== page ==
Depending on the cape design, often it will obscure your lights, particularly on the handlebars. You’ll need to make adjustments for this, such as mounting your light to your helmet instead.

The cost isn’t all aesthetics. Many expensive caps offer handy features you’ll wish you had and reflectivity built into the classy-looking fabric. Do your research before you decide what you want to spend.

Photo Gallery

Do You Cape?

Are you a cape wearer? What do you love about it? Share your comments below.

How do you stay warm and dry on your bike all winter long? We’re running an extensive series of articles with everyday cycling tips to help you #KeepRiding no matter what the elements throw our way. You can read the entire series here and follow us on Twitter and Instagram for even more cool ideas. Hash tag your posts #KeepRiding and inspire more people to ride their bikes this winter.

13 thoughts on “What’s Up With Rain Capes?”

  1. Do any of you use a rain cape? Can you tell me more what it is like? I’m a guy, too, so there’s that factor to take into consideration. TY!

    1. I bought a rain cape a couple months ago. I’ve used it about ten times. It’s great for temps in the 50s and 60s. Rain pants cause sweaty legs at these temps, but rain capes let air flow underneath, so your legs don’t sweat. Most rain capes come with thumb loops inside the rain cape. Mine are elastic. The problem with thumb loops is that they make it impossible to use your arms to signal a right or left turn. I end up wrapping the thumb loops around my handlebars to free up my arms for signaling.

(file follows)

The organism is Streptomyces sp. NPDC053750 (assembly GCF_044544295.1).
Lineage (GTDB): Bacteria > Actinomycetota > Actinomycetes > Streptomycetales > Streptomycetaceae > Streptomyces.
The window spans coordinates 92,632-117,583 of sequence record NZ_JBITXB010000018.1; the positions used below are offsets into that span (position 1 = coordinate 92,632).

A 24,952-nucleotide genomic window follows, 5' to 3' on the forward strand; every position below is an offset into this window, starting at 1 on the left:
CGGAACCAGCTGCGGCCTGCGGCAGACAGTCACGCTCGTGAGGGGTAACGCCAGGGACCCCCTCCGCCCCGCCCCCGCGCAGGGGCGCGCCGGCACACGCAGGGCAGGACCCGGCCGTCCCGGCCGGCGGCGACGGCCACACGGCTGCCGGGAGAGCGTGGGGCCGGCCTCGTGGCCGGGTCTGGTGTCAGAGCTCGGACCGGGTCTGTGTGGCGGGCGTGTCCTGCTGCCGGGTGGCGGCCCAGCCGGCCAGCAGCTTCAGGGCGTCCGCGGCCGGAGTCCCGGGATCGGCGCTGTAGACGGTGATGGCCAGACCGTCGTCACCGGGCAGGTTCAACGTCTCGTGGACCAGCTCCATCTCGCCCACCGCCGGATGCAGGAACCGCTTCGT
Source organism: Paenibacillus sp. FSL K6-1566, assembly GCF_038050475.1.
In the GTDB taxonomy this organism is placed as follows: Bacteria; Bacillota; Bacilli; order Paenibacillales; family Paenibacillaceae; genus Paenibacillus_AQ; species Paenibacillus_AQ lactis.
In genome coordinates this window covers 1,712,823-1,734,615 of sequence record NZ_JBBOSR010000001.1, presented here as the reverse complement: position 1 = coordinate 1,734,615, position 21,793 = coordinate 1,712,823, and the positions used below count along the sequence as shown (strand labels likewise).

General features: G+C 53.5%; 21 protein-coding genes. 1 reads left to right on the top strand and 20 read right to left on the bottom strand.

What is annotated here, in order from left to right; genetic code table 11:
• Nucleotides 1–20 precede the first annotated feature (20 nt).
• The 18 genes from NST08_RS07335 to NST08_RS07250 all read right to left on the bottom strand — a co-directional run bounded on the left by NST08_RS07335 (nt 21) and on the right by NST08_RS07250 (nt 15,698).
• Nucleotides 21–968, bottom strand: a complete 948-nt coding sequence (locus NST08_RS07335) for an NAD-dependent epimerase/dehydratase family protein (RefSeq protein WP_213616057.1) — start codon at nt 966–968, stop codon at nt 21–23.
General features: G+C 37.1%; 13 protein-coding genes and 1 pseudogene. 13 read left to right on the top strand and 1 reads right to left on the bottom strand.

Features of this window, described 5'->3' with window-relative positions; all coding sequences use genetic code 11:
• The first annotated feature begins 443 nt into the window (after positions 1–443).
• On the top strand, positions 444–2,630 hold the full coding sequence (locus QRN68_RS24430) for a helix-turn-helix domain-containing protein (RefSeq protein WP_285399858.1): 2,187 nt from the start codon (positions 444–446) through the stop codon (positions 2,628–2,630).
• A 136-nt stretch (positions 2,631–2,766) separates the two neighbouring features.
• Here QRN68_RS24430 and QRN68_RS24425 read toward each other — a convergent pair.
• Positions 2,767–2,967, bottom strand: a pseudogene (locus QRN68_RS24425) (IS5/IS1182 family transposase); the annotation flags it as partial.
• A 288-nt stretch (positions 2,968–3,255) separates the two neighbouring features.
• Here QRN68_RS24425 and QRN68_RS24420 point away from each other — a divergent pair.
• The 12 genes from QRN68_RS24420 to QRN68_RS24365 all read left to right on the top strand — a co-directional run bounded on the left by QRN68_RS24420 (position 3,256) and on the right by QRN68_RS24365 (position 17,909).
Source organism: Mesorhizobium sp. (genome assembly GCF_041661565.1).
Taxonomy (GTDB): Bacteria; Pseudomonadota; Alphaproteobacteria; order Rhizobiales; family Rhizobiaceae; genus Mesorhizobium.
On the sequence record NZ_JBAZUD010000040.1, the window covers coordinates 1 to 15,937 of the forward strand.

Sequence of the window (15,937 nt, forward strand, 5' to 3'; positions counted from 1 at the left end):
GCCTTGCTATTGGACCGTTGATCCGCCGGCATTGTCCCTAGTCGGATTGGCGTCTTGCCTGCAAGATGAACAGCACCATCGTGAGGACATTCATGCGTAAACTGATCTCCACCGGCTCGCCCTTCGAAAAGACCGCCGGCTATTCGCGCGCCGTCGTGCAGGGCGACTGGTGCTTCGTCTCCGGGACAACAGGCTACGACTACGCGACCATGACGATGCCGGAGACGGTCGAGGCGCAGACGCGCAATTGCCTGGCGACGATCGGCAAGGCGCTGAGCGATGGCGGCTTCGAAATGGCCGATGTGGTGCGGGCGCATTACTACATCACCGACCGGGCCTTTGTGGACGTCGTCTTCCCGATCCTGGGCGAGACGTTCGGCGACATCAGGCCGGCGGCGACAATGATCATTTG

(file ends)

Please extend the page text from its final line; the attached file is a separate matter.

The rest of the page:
-Breath well
      -Keep your thighs completely dry
      -Quick to take off
      -Possible to wear over a backpack

      -Not great for windy days; acts like a sail. You end up focusing too much attention on the flapping of the cape.
      -The bottom half of your shins may get wet, especially with strong head winds or side winds.
      -Awkward to walk into a store and try to shop. Basic capes don’t have holes for your arms, but fancy ones like Cleverhoods have arm holes.
      -They look awkward

      I like to carry a rain cape on days when rain is questionable. If it starts to rain mid-ride, I pull off to the side of the road and put the rain cape on.

  2. I have always liked my cape on days when I don’t have to ride more than 5 miles. I don’t stay 100% dry so longer rides are where I start to have some seepage on my legs. But those short rides to work (For me 2 miles) a cape is perfect. As for guys, I say go for it capes have no gender. Just look at the Cleverhood website – I have a Cleverhood – they have guys all over their site.

  3. My husband and I both love our Cleverhoods and use them frequently. Because they are not hi viz yellow, we can wear them running errands and not feel like total dorks, or walk into the office with some style. I can’t compare them to every bike-specific rain cape out there, but the additional reflectivity gets my vote!